The two-way hardships and dangers of missionary service.

In his own brilliant way, historian of missions Andrew F. Walls, wrote that the fundamental qualification of the missionary service is that of a readiness to live “on terms set my someone else.” The first “Someone” is of course the Lord, and the second “someone” would be the people of the culture in which the missionary serves.
Since missions requires the presence of missionaries in the lands of the people to whom they would introduce Christ, there was in the past potential danger to the people, and danger to the missionary. The following letters from John Newton (pastor and former slave trader) to William Wilberforce (British politician who gave himself to fighting slavery in Britain), illustrate both.

The first was a comment about the introduction of missions into a newly discovered island kingdom:
“As to the Pelew Islands, if we could send them a missionary by a balloon, it might be well. But I hardly know how to wish that government should attempt to form a settlement among so simple, untainted, and kind a people. I could almost wish they might never see another ship, unless one in distress and wrecked like the Antelope should give them a fresh occasion of exercising their generous hospitality. Alas! what a ruined people will they be, if we make a settlement upon their shores, to communicate to them wants and vices and diseases, to which they are at present happily strangers.” [Newton to Wilberforce, September 12th, 1788].

The second letter was about some missionaries in distress:
“I suppose it will not be news to say that poor Mr. Unwin is laid up with a putrid fever at Winchester. So far Mr. H. Thornton and he were on their way homeward when this embargo stopped their progress. It has brought him very low, and it will be several days yet before the fever will turn, but I am very glad to hear he is not judged to be in immediate danger. Lord! what is man? and what is life? How soon may our prospects be clouded, and our plans disconcerted! But what a comfort to be assured that in this state of uncertainty our afflictions do not happen to us at random, but are all under the direction of infinite wisdom and love, and all engaged to work together for good to them that love the Lord.” [Newton to Wilberforce, November 1786]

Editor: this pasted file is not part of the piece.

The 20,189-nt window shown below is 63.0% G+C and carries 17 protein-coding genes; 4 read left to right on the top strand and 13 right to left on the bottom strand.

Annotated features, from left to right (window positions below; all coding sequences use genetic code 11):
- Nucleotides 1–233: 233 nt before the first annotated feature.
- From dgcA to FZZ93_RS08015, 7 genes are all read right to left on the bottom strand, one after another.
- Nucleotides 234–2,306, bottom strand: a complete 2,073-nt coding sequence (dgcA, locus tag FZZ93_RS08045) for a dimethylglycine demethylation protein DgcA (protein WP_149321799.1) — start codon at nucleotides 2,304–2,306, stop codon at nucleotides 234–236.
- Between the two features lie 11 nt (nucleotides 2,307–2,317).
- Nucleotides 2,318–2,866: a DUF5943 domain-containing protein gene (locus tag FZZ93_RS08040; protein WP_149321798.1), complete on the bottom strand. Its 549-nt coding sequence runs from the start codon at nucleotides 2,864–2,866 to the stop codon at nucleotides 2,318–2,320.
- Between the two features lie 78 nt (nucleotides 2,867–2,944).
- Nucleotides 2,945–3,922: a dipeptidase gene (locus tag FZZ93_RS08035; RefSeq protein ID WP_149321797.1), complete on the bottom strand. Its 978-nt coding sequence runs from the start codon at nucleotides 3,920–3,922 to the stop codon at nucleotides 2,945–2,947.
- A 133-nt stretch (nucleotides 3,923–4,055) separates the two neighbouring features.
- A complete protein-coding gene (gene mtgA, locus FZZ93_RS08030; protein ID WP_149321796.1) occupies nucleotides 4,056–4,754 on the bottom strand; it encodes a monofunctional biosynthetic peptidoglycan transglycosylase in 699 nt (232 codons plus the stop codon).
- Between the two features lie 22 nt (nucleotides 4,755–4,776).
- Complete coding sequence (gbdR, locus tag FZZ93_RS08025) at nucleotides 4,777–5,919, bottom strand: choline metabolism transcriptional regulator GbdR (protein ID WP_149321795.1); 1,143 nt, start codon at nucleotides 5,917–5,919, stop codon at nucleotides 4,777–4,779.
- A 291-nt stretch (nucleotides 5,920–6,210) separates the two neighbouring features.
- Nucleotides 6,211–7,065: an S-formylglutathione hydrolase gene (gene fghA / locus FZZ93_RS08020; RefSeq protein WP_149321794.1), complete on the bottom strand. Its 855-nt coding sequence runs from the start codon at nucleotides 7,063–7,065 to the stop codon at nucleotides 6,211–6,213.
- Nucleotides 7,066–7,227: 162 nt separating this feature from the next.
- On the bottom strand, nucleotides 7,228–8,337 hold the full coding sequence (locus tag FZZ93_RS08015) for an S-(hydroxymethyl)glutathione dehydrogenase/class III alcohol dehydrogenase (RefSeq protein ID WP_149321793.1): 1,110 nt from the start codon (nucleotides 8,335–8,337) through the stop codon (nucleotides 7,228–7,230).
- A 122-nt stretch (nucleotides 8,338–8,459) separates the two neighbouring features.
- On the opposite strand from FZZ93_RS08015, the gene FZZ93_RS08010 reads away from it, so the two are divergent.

Knowing the terrible results of early explorers introducing plagues upon the people they met in the “New World,” missionaries became more careful to avoid introducing disease while trying to introduce Christ! But there was no prevention of the possibility of illness and death on the part of the missionaries. Yet, they were ready to live, or die, on terms set by someone else.

In the second letter I quoted above, Newton expressed so beautifully the hope of those who went to other shores with the gospel message:
“To you, as the instrument, we owe the pleasing prospect of an opening for the propagation of the Gospel in the Southern Hemisphere. Who can tell what important consequences may depend upon Mr. Johnson’s going to New Holland? It may seem but a small event at present: so a foundation-stone, when laid, is small compared with the building to be erected upon it; but it is the beginning, and the earnest of the whole. This small beginning may be like the dawn which advances to a brighter day, and lead on to the happy time when many nations, which now sit in darkness and in the region of the shadow of death, shall rejoice in the light of the Sun of Righteousness.”
[Newton to Wilberforce, November 1786]

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